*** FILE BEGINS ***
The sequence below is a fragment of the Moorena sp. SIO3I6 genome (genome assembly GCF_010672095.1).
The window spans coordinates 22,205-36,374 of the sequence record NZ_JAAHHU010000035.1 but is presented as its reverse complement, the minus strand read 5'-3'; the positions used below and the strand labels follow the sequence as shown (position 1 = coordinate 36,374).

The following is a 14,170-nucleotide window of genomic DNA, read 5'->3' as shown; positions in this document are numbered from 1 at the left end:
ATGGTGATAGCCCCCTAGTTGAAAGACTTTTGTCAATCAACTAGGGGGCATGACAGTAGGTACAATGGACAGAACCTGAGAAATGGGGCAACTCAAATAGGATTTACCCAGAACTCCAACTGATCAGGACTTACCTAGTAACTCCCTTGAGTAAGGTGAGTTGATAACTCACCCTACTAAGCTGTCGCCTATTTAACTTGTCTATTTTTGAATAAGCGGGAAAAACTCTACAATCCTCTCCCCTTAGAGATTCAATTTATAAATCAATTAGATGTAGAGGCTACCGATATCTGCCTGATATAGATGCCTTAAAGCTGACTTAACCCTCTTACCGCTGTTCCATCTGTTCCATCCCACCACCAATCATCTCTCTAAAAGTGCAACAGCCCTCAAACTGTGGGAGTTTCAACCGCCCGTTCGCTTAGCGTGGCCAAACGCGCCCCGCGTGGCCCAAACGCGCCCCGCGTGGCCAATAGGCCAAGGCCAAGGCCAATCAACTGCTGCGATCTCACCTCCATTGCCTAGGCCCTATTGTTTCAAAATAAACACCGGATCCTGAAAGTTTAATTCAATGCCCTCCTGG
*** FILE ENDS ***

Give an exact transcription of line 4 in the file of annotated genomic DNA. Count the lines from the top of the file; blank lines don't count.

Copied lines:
ATGGTGATAGCCCCCTAGTTGAAAGACTTTTGTCAATCAACTAGGGGGCATGACAGTAGGTACAATGGACAGAACCTGAGAAATGGGGCAACTCAAATAGGATTTACCCAGAACTCCAACTGATCAGGACTTACCTAGTAACTCCCTTGAGTAAGGTGAGTTGATAACTCACCCTACTAAGCTGTCGCCTATTTAACTTGTCTATTTTTGAATAAGCGGGAAAAACTCTACAATCCTCTCCCCTTAGAGATTCAATTTATAAATCAATTAGATGTAGAGGCTACCGATATCTGCCTGATATAGATGCCTTAAAGCTGACTTAACCCTCTTACCGCTGTTCCATCTGTTCCATCCCACCACCAATCATCTCTCTAAAAGTGCAACAGCCCTCAAACTGTGGGAGTTTCAACCGCCCGTTCGCTTAGCGTGGCCAAACGCGCCCCGCGTGGCCCAAACGCGCCCCGCGTGGCCAATAGGCCAAGGCCAAGGCCAATCAACTGCTGCGATCTCACCTCCATTGCCTAGGCCCTATTGTTTCAAAATAAACACCGGATCCTGAAAGTTTAATTCAATGCCCTCCTGG